What did Bush/Obama do wrong?
maxdancona
 
  1  
Reply Sat 28 Sep, 2013 07:42 am
@Romeo Fabulini,
Why do you keep pushing this issue when I have already conceded the point.

This magical island you have dreamed up is instantly prosperous. You propose that it automatically generates millions of dollars a week in revenue before it invests in airports and roads and hospitals and education and the internet. Of course, in this case, you will never need to borrow money (although the people will still have to wait to have enough savings to have that expensive medical center they feel they need).

But you are right. If you ignore the reality that there are needs that come before prosperity and that country needs to invest before it can gain wealth, then of course you never need to borrow money.

0 Replies
 
Romeo Fabulini
 
  1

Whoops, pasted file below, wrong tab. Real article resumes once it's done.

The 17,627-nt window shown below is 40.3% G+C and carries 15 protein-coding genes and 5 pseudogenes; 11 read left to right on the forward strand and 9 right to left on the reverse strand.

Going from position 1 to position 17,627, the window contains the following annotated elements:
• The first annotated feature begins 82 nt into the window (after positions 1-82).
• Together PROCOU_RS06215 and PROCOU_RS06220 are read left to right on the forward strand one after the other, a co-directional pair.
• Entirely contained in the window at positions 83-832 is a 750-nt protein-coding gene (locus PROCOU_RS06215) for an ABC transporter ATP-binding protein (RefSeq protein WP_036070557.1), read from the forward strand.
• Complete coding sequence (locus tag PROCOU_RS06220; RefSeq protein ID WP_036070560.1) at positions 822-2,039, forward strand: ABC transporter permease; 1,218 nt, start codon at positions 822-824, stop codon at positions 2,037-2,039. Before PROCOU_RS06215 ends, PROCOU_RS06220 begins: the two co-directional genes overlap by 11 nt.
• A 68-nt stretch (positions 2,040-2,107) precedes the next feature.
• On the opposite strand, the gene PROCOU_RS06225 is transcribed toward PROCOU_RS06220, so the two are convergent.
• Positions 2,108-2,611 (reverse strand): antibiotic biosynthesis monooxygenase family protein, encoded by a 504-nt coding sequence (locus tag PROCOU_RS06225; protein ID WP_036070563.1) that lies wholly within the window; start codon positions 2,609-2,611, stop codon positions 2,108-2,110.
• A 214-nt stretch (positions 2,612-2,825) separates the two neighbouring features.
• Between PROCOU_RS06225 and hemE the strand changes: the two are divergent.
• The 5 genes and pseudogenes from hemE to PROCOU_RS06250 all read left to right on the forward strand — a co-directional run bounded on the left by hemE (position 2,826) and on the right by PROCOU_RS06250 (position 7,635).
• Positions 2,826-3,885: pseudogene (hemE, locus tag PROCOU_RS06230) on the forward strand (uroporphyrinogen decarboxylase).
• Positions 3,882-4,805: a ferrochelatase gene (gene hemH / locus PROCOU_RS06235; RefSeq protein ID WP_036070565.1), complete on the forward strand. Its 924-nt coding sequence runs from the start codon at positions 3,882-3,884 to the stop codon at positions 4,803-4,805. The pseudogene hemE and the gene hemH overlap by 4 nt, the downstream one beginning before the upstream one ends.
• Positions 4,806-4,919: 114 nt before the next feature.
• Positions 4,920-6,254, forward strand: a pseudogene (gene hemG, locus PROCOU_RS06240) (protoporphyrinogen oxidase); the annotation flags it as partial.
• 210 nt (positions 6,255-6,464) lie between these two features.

Reply Sat 28 Sep, 2013 09:20 am
Max wrote:
Quote:
Why do you keep pushing this issue when I have already conceded the point


Conceded what point, that I'm right and you're wrong?
I'm just throwing out very simple questions to try to learn a bit about economics and am hoping to get a few straight answers.
For example my island paradise is the only land on the planet, so even if I wanted to borrow money, who would I borrow it from?
maxdancona
 
  1  
Reply Sat 28 Sep, 2013 10:04 am
@Romeo Fabulini,
I am giving you straight answers.

Island "paradises" with no trade tend to have very primitive societies with little development. We humans started living in caves, eating what we could hunt or scavenge and dying early of disease or injury. Primitive societies weren't really that great to live in. Of course human societies that are isolated from contact with the outside world (such as the island you propose) don't have much choice.

Trade and modern economics have the advantages that we can build the infrastructure we need and invest in development (before we reap the benefits of said infrastructure and development).

We developed the modern economy with its system of borrowing on credit and its reliance on trade because it gives us all the benefits we enjoy. Of course we could go back to living in caves without the complex modern economy. I wouldn't want to.
0 Replies